However, when learning about contracts it is important to remember that a contract is an opportunity for the producer/company/group to outline their obligations to the performers as well. This is just as important as outlining performers’ obligations to the production and to the producer. Ideally, a contract can transparently meet everyone’s needs using clear language that can be easily understood. A professional contract is not necessarily a difficult contract.
A written document should never be seen as the end of communication, it is simply another stage in the process - no matter how rushed a project might be.
Sometimes projects need to happen quickly after securing a venue or funding. There can be a lot of planning before this, but sometimes a project is suddenly ‘all on’ due to external circumstances. When this happens people can feel too busy to worry about contracts.
To avoid this, a contract can be prepared in advance and be made available to be considered even before the project has been confirmed. Drafting a contract can be an open process and part of the overall communication. As the project progresses, what to include in the contract can be openly discussed between parties. DANZ’s Contract Checklist for Dancers offers a guide for this.
No matter what the timeframes are, it is fair to expect adequate time to consider a contract before signing. This includes having time to show it to other people, to seek legal advice and to request changes. A few days to sign a contract is definitely less than ideal. For this reason it is encouraged that the contract writing process is as transparent as possible and that people be offered opportunities to consider draft forms in advance.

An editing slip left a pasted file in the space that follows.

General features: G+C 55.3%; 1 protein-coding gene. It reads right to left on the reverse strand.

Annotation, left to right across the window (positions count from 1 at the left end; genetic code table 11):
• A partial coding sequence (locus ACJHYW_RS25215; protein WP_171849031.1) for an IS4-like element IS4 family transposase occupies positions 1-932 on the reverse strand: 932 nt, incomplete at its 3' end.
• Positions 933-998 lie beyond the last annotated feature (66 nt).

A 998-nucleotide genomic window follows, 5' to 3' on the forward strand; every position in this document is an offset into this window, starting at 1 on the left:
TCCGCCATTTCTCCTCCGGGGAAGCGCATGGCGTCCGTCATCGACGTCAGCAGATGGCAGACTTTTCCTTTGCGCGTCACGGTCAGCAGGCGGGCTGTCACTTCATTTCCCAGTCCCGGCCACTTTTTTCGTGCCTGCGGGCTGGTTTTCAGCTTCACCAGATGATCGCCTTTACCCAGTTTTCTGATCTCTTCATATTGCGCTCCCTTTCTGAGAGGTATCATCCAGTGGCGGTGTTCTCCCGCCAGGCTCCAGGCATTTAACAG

Some examples of basic contracts can be downloaded below, and you may wish to modify for your own project. Or, there might be clauses you wish to ask to have included in another contract. And, just to confirm the basics:
Parties in the contract
Most contracts are between two parties, e.g. a freelance dancer and the company hiring the dancer. In the case of a collective, it can be a Memorandum of Understanding (MOU) that all people in the collective sign.
Contract and Contract Schedule(s)
Contracts often have two parts. The body of the contract with the terms of conditions for both parties, then schedules at the end that detail specifics such as rehearsal dates, fee amounts and payment dates. Often people working on a project will have the same contract body but with different schedules attached, depending on individual circumstances.
Remember that no matter what the financial situation or experience of people, it’s never too soon to act professionally and to encourage others to do so as well.
Disclaimer: These three sample contracts are guides only. They are intended to offer examples of contracts that could be helpful for people to consider as they start to make their own work. They are based on Contract for Services, i.e. contracting people for a limited period of time for a particular project. They are not sample employment contracts. Any use this documentation should be taken in consultation with legal advice.
Download the full resource Making Contracts Part of Our Process
Watch DANZ Intellectual Property, Contracts and Copyright Seminar